Chicago Sociology
Known for its pioneering studies of urban life, immigration, and criminality using the "city as laboratory," the so-called Chicago school of sociology has been a dominant presence in American social science since it emerged around the University of Chicago in the early decades of the twentieth century. Canonical figures such as Robert Park, Everett Hughes, Howard S. Becker, and Erving Goffman established foundational principles of how to conduct social research.

This groundbreaking book on the development and influence of the Chicago tradition, first published in 2001, became an immediate classic in France, where Chicago sociology has exerted significant appeal. Drawing on deep archival research and interviews with members of the tradition, Jean-Michel Chapoulie interrogates evidence with a historian's eye and recognizes the profound effects that culture, society, and the economy have on individuals and institutions. His study is a fine-grained and panoramic portrait of the complex and interlocking factors that gave rise to the research interests and methodologies that characterized the Chicago tradition in the 1920s and that contributed to rises and falls in its predominance in American sociology over the following decades. Now revised and available for the first time in English, Chicago Sociology provides a unique perspective on the history of social science in the twentieth century. A foreword by William Kornblum places Chapoulie's work in context and addresses recent critical challenges to the Chicago school and its origins.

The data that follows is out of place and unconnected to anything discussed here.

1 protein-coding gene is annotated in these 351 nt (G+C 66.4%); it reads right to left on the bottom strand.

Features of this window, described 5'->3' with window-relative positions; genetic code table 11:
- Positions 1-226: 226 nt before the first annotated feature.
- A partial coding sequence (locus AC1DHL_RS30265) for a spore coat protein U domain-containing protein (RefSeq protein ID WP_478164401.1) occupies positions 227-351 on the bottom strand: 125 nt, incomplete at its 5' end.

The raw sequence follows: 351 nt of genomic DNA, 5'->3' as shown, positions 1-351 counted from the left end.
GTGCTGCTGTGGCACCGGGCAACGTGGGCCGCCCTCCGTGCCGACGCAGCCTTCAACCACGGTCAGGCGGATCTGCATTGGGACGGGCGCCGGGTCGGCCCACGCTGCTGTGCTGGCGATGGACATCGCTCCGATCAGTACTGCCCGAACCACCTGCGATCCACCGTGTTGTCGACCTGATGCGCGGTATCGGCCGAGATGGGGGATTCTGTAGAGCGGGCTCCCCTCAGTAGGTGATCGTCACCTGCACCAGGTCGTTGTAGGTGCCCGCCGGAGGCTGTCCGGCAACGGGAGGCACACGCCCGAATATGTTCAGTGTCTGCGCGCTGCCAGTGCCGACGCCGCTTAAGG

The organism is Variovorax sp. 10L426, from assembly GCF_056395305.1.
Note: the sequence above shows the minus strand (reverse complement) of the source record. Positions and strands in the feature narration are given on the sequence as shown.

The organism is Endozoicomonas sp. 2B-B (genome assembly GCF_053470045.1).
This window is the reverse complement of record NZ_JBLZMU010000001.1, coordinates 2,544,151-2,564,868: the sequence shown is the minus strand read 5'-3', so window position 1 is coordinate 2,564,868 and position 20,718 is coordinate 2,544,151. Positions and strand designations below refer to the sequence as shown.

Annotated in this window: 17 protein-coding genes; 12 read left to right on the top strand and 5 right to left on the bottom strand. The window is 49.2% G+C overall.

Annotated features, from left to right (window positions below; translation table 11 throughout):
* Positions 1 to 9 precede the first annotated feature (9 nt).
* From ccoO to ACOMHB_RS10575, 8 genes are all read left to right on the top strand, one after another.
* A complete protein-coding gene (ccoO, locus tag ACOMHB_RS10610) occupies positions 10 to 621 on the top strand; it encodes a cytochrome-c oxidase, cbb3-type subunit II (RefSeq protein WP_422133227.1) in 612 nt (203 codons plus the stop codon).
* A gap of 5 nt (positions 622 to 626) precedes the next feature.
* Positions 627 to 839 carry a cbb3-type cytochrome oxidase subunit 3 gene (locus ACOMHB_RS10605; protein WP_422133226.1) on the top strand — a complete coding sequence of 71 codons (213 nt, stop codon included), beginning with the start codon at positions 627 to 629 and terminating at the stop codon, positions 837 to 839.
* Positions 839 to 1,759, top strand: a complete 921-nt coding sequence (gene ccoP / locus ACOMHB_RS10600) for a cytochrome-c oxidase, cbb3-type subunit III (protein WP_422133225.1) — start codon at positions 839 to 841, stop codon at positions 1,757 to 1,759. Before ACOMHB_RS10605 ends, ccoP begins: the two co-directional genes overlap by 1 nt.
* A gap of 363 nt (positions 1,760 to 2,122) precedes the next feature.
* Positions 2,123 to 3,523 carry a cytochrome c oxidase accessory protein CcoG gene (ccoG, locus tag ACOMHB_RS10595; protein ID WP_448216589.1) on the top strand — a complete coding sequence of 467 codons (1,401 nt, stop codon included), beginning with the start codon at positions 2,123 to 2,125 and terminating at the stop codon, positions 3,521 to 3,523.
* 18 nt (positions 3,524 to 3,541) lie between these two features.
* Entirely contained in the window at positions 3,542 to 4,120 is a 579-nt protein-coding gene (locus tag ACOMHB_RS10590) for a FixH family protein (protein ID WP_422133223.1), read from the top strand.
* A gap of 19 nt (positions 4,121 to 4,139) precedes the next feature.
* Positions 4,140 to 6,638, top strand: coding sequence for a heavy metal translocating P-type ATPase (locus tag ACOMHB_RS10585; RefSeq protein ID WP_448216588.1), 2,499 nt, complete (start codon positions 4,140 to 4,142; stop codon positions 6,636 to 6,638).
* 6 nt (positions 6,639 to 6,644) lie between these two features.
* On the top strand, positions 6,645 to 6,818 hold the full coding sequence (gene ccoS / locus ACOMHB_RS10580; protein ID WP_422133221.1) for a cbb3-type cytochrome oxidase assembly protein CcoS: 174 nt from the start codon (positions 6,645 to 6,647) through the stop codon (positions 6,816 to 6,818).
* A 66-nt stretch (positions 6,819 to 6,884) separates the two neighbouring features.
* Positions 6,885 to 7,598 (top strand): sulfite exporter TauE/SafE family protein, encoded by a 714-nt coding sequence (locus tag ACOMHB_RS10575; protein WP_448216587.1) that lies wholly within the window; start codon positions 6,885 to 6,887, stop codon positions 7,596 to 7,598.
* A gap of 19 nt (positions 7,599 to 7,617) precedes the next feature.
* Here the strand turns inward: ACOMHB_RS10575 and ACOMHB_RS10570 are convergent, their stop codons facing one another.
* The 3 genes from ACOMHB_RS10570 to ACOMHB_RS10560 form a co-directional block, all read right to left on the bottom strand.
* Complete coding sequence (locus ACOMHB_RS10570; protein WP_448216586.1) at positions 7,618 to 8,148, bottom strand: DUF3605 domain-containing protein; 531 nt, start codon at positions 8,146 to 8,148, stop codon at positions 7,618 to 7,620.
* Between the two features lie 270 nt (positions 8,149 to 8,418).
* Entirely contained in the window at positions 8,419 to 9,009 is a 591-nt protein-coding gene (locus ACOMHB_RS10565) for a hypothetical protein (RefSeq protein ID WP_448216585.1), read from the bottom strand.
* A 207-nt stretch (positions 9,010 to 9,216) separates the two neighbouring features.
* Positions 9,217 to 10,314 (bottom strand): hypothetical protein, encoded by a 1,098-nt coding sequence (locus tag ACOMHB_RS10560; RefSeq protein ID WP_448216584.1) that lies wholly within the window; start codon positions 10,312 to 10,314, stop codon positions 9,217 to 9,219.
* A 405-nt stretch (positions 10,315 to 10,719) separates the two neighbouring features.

Publication Date: 
September 1, 2020